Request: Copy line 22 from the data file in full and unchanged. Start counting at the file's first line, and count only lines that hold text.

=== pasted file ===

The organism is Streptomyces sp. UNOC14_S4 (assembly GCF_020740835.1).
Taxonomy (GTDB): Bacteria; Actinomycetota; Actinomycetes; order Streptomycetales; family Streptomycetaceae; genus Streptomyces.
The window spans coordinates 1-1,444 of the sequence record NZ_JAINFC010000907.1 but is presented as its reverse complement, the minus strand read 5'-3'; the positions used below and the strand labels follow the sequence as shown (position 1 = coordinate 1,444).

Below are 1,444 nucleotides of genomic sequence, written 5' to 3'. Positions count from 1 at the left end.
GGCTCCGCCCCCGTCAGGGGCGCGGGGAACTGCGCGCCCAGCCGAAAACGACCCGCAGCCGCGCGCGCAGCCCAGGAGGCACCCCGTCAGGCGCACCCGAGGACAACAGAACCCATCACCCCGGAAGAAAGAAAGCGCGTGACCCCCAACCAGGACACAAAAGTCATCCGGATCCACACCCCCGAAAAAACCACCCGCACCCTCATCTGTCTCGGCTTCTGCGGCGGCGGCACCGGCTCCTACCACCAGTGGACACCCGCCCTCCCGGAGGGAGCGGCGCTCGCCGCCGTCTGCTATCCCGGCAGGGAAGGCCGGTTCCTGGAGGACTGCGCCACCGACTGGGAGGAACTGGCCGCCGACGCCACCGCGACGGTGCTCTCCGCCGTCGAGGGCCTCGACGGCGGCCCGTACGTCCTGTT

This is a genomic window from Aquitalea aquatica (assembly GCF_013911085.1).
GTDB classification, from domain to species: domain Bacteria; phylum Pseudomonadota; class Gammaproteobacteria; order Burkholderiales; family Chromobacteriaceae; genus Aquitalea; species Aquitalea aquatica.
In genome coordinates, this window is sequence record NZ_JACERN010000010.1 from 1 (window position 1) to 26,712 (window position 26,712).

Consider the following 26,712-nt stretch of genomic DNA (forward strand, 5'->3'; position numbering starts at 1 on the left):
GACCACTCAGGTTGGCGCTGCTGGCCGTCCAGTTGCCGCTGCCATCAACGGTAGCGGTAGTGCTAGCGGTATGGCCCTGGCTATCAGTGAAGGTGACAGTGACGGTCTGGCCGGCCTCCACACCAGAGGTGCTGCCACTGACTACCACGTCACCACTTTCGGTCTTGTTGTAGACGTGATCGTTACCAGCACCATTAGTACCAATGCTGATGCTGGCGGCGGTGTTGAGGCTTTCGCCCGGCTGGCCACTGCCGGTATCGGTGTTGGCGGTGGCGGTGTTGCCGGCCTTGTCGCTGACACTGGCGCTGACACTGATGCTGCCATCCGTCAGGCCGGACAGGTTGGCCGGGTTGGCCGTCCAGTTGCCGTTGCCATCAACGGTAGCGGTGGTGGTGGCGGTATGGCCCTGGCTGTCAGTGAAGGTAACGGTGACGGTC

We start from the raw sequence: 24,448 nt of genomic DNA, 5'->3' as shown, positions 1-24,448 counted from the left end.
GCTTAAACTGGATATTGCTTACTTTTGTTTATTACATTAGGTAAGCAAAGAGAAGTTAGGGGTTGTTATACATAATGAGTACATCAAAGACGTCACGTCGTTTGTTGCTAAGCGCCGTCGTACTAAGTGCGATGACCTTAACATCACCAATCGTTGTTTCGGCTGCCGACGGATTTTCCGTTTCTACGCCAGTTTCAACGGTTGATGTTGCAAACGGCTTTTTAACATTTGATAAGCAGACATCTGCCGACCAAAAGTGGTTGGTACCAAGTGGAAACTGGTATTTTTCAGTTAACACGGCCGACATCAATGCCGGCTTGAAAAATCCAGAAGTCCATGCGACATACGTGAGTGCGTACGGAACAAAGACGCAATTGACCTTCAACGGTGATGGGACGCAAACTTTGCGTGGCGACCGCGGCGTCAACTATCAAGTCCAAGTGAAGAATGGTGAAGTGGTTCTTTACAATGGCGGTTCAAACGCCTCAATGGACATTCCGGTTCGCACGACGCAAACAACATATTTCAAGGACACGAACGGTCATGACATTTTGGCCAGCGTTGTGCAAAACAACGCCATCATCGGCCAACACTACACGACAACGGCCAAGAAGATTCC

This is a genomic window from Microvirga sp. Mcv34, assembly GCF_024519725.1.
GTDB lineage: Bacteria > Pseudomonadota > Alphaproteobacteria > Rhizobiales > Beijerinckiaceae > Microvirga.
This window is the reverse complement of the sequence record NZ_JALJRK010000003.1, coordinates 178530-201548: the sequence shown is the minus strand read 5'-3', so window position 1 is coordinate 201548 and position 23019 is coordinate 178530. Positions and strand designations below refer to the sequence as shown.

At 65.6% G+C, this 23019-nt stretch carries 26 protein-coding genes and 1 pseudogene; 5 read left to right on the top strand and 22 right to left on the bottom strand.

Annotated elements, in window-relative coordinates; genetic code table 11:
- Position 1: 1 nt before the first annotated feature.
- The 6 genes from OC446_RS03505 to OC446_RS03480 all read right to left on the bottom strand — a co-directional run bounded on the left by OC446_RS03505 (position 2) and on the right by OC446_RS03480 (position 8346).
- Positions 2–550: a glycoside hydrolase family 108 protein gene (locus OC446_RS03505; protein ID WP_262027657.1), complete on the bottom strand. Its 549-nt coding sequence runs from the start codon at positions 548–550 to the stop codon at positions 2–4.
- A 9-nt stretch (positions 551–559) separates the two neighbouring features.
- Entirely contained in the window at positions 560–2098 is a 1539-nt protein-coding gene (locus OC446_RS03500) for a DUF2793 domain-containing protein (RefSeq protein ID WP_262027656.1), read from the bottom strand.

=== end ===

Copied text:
- Entirely contained in the window at positions 560–2098 is a 1539-nt protein-coding gene (locus OC446_RS03500) for a DUF2793 domain-containing protein (RefSeq protein ID WP_262027656.1), read from the bottom strand.